AM: What do you think about Thelema as a whole? Is it Right or Left Hand?

BT: Look, all human philosophies have contradictions inherent in them. Thelema is no exception. On one hand, Crowley writes a great deal about the Magical Memory and trying to preserve the continuity of the self from incarnation to incarnation. That sounds awfully Left Hand and ego affirming to me. On the other hand, he talks about disolution of the ego as the greatest good, and labels any Magician who does not annhilate his personality after a certain point a “Black Brother.” Definitely Right Hand. He wavers between magic and religion.

AM: But you say the Devil inspired him.

BT: He said that. (Smiles) Yes, I think the Devil did, but Crowley could never fully shake those Buddhist leanings, could he? He still held “nothing” or nibbana as the highest state of being.

AM: And Wicca?

BT: We cannot discuss Wicca as a whole. There are Wiccan and neo-Pagan groups which are utterly religious in nature, and then those who are 99% magical. I would say that any Wiccan who places worship at the core of their belief isn't doing magic. However, if you read a book like Starhawk's “The Twelve Wild Swans” what strikes you is how completely non-religious it is; it is about self-empowerment and political action, not religion. Though I am sure the authors would disagree, it is one of the most “Left Hand” Wiccan books around.

AM: What spiritual discipline would you call the “most” Left-Hand oriented?

BT: (Considers) Actually, the martial arts. By and large they teach dependence on the self. The martial artist develops his own powers. He doesn't call on a “current” or “god” to empower him.

AM: And modern Satanists?

BT: (Shrugs) Like witches, they cover the spectrum. Anton LaVey—especially in his earlier writings—was what I would consider a “Magician's Magician.” His version of magic is identical to the martial arts: it empowers the self, without external dependency.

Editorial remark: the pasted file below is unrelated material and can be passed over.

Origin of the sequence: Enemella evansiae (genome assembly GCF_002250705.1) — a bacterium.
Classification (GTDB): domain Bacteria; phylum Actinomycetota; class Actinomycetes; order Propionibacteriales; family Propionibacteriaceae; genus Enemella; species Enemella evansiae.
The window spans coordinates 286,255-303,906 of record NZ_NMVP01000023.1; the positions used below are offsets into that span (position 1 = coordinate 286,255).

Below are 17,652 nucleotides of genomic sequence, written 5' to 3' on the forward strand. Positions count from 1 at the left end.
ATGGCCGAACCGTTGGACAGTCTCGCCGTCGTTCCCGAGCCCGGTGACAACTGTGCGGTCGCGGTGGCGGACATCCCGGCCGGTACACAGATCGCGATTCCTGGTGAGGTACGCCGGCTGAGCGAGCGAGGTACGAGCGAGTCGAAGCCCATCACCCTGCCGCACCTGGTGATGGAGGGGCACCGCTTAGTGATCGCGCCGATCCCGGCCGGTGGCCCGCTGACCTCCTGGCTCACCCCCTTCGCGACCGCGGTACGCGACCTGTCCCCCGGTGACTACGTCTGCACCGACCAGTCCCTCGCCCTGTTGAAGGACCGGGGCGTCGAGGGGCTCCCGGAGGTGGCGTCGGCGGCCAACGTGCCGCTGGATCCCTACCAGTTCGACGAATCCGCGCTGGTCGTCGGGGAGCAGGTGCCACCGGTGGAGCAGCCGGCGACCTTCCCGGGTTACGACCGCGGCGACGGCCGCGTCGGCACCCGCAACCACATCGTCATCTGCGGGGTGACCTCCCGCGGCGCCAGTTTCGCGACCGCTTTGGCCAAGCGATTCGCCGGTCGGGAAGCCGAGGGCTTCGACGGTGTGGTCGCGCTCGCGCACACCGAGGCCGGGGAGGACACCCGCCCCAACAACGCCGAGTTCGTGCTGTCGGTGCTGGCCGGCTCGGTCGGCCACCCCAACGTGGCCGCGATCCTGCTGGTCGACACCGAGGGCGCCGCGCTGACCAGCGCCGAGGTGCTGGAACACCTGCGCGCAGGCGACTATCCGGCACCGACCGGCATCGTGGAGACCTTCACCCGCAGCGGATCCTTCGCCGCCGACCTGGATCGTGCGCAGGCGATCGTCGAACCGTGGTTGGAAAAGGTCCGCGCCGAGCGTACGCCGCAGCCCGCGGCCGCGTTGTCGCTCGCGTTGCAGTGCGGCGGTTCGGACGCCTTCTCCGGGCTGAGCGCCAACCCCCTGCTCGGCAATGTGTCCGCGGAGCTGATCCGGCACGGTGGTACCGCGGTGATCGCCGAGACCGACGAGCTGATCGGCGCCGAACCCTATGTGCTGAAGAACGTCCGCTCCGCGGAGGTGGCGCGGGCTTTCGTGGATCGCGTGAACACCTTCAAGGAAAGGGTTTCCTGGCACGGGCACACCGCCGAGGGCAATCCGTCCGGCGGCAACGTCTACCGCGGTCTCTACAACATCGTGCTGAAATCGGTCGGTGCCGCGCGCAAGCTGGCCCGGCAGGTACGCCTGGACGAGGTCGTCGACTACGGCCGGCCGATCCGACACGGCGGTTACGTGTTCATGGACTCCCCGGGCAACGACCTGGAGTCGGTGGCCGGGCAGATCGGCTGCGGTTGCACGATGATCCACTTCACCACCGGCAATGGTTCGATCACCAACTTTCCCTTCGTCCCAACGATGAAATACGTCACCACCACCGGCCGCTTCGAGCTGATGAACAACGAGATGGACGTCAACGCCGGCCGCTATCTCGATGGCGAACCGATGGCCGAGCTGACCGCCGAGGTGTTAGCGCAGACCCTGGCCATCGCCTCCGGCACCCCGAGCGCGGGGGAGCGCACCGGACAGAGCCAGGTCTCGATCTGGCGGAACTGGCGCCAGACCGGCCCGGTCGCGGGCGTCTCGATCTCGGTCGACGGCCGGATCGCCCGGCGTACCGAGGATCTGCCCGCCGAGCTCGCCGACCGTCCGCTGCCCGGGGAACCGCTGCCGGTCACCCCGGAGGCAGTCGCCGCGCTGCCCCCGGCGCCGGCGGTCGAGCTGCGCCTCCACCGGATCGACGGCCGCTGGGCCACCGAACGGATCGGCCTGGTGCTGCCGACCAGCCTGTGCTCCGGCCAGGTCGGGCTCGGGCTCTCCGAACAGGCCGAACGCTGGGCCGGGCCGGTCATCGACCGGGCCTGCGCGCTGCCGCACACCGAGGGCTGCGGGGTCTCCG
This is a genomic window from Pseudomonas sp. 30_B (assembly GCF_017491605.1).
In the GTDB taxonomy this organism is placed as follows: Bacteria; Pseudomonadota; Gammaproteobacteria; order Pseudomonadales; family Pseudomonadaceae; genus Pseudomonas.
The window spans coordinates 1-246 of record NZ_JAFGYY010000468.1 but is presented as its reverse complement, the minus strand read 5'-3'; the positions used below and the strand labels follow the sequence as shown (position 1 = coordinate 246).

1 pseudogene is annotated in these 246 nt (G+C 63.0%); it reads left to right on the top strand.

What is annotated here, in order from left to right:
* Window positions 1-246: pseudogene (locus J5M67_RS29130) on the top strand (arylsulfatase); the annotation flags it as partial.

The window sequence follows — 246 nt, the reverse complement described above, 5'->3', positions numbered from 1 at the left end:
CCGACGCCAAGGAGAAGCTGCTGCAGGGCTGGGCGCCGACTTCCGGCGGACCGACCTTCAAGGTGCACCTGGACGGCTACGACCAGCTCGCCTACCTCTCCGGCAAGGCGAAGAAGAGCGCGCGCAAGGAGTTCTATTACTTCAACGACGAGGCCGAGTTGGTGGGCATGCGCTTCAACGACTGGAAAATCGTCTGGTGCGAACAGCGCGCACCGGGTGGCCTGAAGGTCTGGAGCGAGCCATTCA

AM: Yet he denied the existence of your Boss.

BT: So what? He never claimed he was calling on the Devil for power. Time and time again he stressed that the Magician must rely on himself. The beauty of his Satanism is that really, the existence of the Devil is irrelevant. Whether Satan is a real being or a symbol doesn't matter a whit; in either case he inspires the individual to action.

AM: What about Michael Aquino and the Temple of Set?

BT: They take a lot on faith, but they are Left hand Path. No doubt about that. While they acknowledge the Devil's existence, they do not worship him. They see him as a kind of example of what man could be, a teacher. As far as the “I am Set don't call me Satan thing,” look—the Prince of Darkness doesn't care what you call him. He doesn't want followers or worship. He wants you to think and act for yourself. He wants you to understand that in the end, you only have yourself to rely on, and that is not necessarily a bad thing. People are afraid to do that: they want to be part of a “group.” They want to call on a “god” or “current” or “power.” In the end, the most frightening thing about the Devil is that he is trying to tell people it is okay to be on your own, to follow your own convictions, to go against the herd. The Right Hand Path is all about clinging to an objective truth, while the Left Hand is about making a subjective one. You make your own truth, your own reality. You are your own god.

AM: Any comment on the current political situation?

BT: Listen, when you have walked the Earth as long as I have, you realize there is no “current” political situation, just an ever-turning merry-go-round. It all boils down to self-appointed “leaders” using religion and ideology to deprive people of their freedom and their rights. Bin Laden conned young men into killing themselves and others, and he did it in the name of God. Bush fought back and sent thousands of others to their deaths, in the name of God. If people would just stop for a moment and start to question the authority of these people, a lot of harm could be stopped.